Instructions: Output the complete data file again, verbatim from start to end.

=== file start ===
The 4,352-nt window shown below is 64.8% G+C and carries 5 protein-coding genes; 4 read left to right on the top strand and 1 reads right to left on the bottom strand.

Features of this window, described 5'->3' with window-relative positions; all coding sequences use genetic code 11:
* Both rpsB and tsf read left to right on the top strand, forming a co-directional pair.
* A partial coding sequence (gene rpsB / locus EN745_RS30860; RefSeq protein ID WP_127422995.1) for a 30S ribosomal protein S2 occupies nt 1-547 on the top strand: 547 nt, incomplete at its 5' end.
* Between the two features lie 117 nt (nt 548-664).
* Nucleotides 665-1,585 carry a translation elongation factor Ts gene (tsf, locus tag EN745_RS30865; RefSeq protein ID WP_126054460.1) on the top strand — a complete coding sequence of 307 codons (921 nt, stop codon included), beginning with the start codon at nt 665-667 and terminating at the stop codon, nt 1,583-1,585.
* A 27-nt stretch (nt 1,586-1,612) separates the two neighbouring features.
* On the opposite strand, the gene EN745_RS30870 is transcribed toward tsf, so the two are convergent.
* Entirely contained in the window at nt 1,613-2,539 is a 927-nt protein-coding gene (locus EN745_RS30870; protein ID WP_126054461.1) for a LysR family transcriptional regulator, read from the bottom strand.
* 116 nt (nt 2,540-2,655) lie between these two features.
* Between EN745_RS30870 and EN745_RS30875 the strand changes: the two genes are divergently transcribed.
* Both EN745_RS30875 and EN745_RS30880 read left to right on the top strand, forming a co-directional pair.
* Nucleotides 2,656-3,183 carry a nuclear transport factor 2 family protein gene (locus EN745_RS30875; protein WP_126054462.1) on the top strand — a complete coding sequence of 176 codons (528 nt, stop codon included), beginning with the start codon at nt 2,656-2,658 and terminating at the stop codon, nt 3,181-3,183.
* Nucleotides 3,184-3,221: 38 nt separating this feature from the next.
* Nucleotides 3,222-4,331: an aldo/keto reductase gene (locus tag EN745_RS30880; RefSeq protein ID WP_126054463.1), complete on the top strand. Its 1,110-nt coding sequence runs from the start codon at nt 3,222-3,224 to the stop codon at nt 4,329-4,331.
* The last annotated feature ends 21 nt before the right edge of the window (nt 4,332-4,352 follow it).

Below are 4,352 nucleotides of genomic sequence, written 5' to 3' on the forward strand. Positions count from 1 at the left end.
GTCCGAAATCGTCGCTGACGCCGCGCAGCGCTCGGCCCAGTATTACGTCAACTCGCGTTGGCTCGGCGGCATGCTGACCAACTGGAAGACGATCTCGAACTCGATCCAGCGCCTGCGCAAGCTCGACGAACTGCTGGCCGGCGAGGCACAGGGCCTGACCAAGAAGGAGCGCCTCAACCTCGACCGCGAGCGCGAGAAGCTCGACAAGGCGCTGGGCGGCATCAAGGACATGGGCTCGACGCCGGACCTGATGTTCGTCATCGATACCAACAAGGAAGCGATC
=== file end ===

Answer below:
The 4,352-nt window shown below is 64.8% G+C and carries 5 protein-coding genes; 4 read left to right on the top strand and 1 reads right to left on the bottom strand.

Features of this window, described 5'->3' with window-relative positions; all coding sequences use genetic code 11:
* Both rpsB and tsf read left to right on the top strand, forming a co-directional pair.
* A partial coding sequence (gene rpsB / locus EN745_RS30860; RefSeq protein ID WP_127422995.1) for a 30S ribosomal protein S2 occupies nt 1-547 on the top strand: 547 nt, incomplete at its 5' end.
* Between the two features lie 117 nt (nt 548-664).
* Nucleotides 665-1,585 carry a translation elongation factor Ts gene (tsf, locus tag EN745_RS30865; RefSeq protein ID WP_126054460.1) on the top strand — a complete coding sequence of 307 codons (921 nt, stop codon included), beginning with the start codon at nt 665-667 and terminating at the stop codon, nt 1,583-1,585.
* A 27-nt stretch (nt 1,586-1,612) separates the two neighbouring features.
* On the opposite strand, the gene EN745_RS30870 is transcribed toward tsf, so the two are convergent.
* Entirely contained in the window at nt 1,613-2,539 is a 927-nt protein-coding gene (locus EN745_RS30870; protein ID WP_126054461.1) for a LysR family transcriptional regulator, read from the bottom strand.
* 116 nt (nt 2,540-2,655) lie between these two features.
* Between EN745_RS30870 and EN745_RS30875 the strand changes: the two genes are divergently transcribed.
* Both EN745_RS30875 and EN745_RS30880 read left to right on the top strand, forming a co-directional pair.
* Nucleotides 2,656-3,183 carry a nuclear transport factor 2 family protein gene (locus EN745_RS30875; protein WP_126054462.1) on the top strand — a complete coding sequence of 176 codons (528 nt, stop codon included), beginning with the start codon at nt 2,656-2,658 and terminating at the stop codon, nt 3,181-3,183.
* Nucleotides 3,184-3,221: 38 nt separating this feature from the next.
* Nucleotides 3,222-4,331: an aldo/keto reductase gene (locus tag EN745_RS30880; RefSeq protein ID WP_126054463.1), complete on the top strand. Its 1,110-nt coding sequence runs from the start codon at nt 3,222-3,224 to the stop codon at nt 4,329-4,331.
* The last annotated feature ends 21 nt before the right edge of the window (nt 4,332-4,352 follow it).

Below are 4,352 nucleotides of genomic sequence, written 5' to 3' on the forward strand. Positions count from 1 at the left end.
GTCCGAAATCGTCGCTGACGCCGCGCAGCGCTCGGCCCAGTATTACGTCAACTCGCGTTGGCTCGGCGGCATGCTGACCAACTGGAAGACGATCTCGAACTCGATCCAGCGCCTGCGCAAGCTCGACGAACTGCTGGCCGGCGAGGCACAGGGCCTGACCAAGAAGGAGCGCCTCAACCTCGACCGCGAGCGCGAGAAGCTCGACAAGGCGCTGGGCGGCATCAAGGACATGGGCTCGACGCCGGACCTGATGTTCGTCATCGATACCAACAAGGAAGCGATC